Holiday ham or turkey on the menu? Best shop early


KANAWHA CITY, W.Va. (WOWK) – Buying your holiday ham or turkey early may be a good strategy because inventory is selling out fast.

“Stock’s low, and it’s going to go fast too because every time I put hams out at the regular price, they buy them up, so they’re scarce. Just get out and start shopping now,” said Sam Angius, meat department manager at Piggy Wiggly.

Smaller fresh and frozen turkeys may be in shorter supply this year due to rising transportation costs and a shortage of truck drivers, reported

Food costs at the wholesale level rose 2% in September.

“Prices are moving up because there’s a tight supply. I don’t think that we’re going to be out of turkeys or hams, but it is going to be tight,” said Piggly Wiggly owner Rick Joseph. “Don’t wait until the last minute.”

According to economists, the jump in wholesale and retail prices has reflected the impacts of the pandemic as strong demand is running up against supply chain problems.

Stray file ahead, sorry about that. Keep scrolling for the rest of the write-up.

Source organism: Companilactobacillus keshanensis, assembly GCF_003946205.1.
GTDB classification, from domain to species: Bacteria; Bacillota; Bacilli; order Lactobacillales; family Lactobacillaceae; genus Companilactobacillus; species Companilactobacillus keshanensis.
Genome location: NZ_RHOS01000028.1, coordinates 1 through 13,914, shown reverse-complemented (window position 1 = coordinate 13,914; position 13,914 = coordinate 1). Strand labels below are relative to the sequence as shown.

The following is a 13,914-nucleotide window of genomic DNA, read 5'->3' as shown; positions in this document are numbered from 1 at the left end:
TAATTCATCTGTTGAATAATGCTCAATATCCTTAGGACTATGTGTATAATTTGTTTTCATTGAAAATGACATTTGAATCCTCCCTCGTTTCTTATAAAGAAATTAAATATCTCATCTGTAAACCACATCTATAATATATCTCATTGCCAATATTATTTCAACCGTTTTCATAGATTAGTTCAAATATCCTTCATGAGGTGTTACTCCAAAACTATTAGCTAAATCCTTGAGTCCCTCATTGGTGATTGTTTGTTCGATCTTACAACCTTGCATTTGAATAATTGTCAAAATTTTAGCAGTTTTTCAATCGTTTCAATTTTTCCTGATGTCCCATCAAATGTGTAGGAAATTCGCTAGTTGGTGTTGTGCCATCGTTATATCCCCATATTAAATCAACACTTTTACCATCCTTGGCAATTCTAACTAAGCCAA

“Packaging is a problem. Can’t get the plastic. Even having trouble getting cardboard for the boxes. The labor situation, a lot of companies are having labor problems processing these foods,” said Joseph.

Aluminum availability in the packaging of canned foods is a concern as prices for Aluminum have increased over 40 percent since January said Jayson Lusk, a professor and head of the Department of Agricultural Economics at Purdue University.

This affects anything packaged in aluminum which includes can soups, beverages, ready-to-eat items on store shelves Lusk said.

According to the U.S. Bureau of Labor Statistics, five foods that have become pricer due to production labor shortages and disruptions due to COVID related supply chains issues from June 2020 to June 2021, could increase by:

  1. Bacon — up 15.6%.
  2. Whole milk — up 11.2%.
  3. Eggs — up 5.7%.
  4. Ground coffee — up 1.9%.
  5. Bananas — up 1.2%.

Yet despite facing sticker shock in grocery aisles as snarled global supply chains slow the flow of goods, Americans continued to spend at a solid pace in September. According to the U.S. Commerce Department, retail sales rose a seasonally adjusted 0.7% from August, a stronger-than-expected showing.

Some customers, like Patricia Sisson, have already bought their holiday meat.

“I shop early because I don’t want to get hit with the crowd,” she said.

The Associated Press contributed to this report.

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